New coronavirus grant available for businesses who missed out first time round
PUBLISHED: 15:36 05 June 2020 | UPDATED: 15:37 05 June 2020
(C) Archant Norfolk 2013
Small businesses who “fell through the cracks” of initial government rescue grants can apply for a new lifeline fund.
According to Great Yarmouth Borough Council, priority will lie with small traders in shared offices, market traders who do not have their own business rates assessments and bed and breakfasts who pay council tax instead of rates.
Charities which receive business rates relief will also be eligible.
In a statement, the council said: “We have already handed out more than £28m in Government grants to local businesses under the national scheme.
“Additional Government funding of just over £1.7m is now allowing the council to support even more local businesses.
“Using national guidelines, local authorities were asked to develop their own policies on administration of this additional funding. Eligible businesses can apply for grants of £2,000, £5,000 or £10,000, with one grant per business.”
However, there is specific criteria as to who can benefit.
You may also want to watch:
Businesses must have been trading on March 11 to be eligible, and must provide evidence of a big drop in income caused by the pandemic.
Companies in administration or considered bankrupt will not qualify.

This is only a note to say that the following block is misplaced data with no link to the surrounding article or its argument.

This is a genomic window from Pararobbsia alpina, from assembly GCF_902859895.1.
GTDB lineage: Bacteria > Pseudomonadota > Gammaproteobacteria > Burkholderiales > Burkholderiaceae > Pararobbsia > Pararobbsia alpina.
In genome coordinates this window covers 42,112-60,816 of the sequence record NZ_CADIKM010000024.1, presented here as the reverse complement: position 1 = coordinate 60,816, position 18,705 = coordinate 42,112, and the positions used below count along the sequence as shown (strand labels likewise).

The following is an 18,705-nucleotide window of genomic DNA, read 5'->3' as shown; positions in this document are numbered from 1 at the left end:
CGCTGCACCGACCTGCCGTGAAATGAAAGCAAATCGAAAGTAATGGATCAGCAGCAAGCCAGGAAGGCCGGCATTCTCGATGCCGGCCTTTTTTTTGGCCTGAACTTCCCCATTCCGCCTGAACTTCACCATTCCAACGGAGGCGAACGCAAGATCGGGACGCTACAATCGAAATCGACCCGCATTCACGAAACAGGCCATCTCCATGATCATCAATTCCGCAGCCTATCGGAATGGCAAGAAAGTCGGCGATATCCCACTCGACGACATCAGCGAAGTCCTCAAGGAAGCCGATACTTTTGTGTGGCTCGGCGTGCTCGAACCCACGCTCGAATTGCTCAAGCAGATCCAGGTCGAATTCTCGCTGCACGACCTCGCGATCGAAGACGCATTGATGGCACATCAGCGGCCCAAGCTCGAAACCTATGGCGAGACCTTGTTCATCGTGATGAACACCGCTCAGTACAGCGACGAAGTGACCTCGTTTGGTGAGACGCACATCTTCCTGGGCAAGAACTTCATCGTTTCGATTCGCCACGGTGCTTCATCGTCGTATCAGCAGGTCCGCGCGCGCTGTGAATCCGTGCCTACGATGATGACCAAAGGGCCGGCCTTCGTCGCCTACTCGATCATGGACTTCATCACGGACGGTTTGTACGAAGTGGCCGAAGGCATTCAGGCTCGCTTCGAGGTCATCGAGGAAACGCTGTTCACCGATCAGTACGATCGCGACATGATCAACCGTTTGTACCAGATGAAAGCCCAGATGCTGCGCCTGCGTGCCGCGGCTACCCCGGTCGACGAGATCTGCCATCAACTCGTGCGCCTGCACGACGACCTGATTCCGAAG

Carl Smith and Trevor Wainwright, leaders of the council’s main political groups, said: “We’ve designed the local scheme criteria to help as many small businesses as possible among those which were not eligible for the previous Government support, and we encourage those businesses to submit their applications swiftly via the website.
But for one business who slipped through the net of initial government relief, the new grants may be “too little” if not “too late”.
Nick Pegge, owner of The Flower Shop in Market Gates, pays his business rates indirectly through rent, and so did not qualify for funding.
He said: “I’m grateful for any help at this stage to save the business going under, but £5,000, which is what we’re entitled to, simply isn’t enough.
“We’re around £25,000 down in sales since March and our overheads have already passed the £5,000 mark. We’ve had to take out a £25,000 loan which is only interest free for the first year.
“What’s really worrying is that this new grant is discretionary - so we can’t even be sure that we’re going to get it.”
If you value what this story gives you, please consider supporting the Great Yarmouth Mercury. Click the link in the orange box above for details.